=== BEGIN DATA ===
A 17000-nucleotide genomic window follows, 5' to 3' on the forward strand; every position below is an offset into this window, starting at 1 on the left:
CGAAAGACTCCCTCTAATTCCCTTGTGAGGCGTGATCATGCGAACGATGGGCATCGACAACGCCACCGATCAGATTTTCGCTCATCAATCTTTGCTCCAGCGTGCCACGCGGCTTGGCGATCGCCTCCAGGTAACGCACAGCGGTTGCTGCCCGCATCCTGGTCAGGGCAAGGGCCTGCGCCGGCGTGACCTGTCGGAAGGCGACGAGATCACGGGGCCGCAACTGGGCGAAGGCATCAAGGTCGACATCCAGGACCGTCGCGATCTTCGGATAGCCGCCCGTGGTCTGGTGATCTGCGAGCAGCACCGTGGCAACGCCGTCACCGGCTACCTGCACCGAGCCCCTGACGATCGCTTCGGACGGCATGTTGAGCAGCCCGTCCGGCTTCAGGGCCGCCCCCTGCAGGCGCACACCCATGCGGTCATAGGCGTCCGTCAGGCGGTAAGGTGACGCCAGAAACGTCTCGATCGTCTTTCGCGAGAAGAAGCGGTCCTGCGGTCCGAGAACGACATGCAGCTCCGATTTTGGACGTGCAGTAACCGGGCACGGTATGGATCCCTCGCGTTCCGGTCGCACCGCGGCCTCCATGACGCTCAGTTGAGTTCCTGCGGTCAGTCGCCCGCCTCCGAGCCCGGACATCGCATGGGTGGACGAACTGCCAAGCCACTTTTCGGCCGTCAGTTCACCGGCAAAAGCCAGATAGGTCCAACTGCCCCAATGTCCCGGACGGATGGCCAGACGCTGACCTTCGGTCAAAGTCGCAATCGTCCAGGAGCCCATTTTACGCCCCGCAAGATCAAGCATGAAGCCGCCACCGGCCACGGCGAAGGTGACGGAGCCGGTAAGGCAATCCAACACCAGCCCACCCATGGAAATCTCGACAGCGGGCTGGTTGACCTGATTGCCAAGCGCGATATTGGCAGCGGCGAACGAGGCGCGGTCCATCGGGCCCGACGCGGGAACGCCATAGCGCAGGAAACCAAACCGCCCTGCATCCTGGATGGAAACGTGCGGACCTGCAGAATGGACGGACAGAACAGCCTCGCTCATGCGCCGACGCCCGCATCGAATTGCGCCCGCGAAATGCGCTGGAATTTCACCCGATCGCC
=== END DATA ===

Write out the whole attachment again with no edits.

A 17000-nucleotide genomic window follows, 5' to 3' on the forward strand; every position below is an offset into this window, starting at 1 on the left:
CGAAAGACTCCCTCTAATTCCCTTGTGAGGCGTGATCATGCGAACGATGGGCATCGACAACGCCACCGATCAGATTTTCGCTCATCAATCTTTGCTCCAGCGTGCCACGCGGCTTGGCGATCGCCTCCAGGTAACGCACAGCGGTTGCTGCCCGCATCCTGGTCAGGGCAAGGGCCTGCGCCGGCGTGACCTGTCGGAAGGCGACGAGATCACGGGGCCGCAACTGGGCGAAGGCATCAAGGTCGACATCCAGGACCGTCGCGATCTTCGGATAGCCGCCCGTGGTCTGGTGATCTGCGAGCAGCACCGTGGCAACGCCGTCACCGGCTACCTGCACCGAGCCCCTGACGATCGCTTCGGACGGCATGTTGAGCAGCCCGTCCGGCTTCAGGGCCGCCCCCTGCAGGCGCACACCCATGCGGTCATAGGCGTCCGTCAGGCGGTAAGGTGACGCCAGAAACGTCTCGATCGTCTTTCGCGAGAAGAAGCGGTCCTGCGGTCCGAGAACGACATGCAGCTCCGATTTTGGACGTGCAGTAACCGGGCACGGTATGGATCCCTCGCGTTCCGGTCGCACCGCGGCCTCCATGACGCTCAGTTGAGTTCCTGCGGTCAGTCGCCCGCCTCCGAGCCCGGACATCGCATGGGTGGACGAACTGCCAAGCCACTTTTCGGCCGTCAGTTCACCGGCAAAAGCCAGATAGGTCCAACTGCCCCAATGTCCCGGACGGATGGCCAGACGCTGACCTTCGGTCAAAGTCGCAATCGTCCAGGAGCCCATTTTACGCCCCGCAAGATCAAGCATGAAGCCGCCACCGGCCACGGCGAAGGTGACGGAGCCGGTAAGGCAATCCAACACCAGCCCACCCATGGAAATCTCGACAGCGGGCTGGTTGACCTGATTGCCAAGCGCGATATTGGCAGCGGCGAACGAGGCGCGGTCCATCGGGCCCGACGCGGGAACGCCATAGCGCAGGAAACCAAACCGCCCTGCATCCTGGATGGAAACGTGCGGACCTGCAGAATGGACGGACAGAACAGCCTCGCTCATGCGCCGACGCCCGCATCGAATTGCGCCCGCGAAATGCGCTGGAATTTCACCCGATCGCC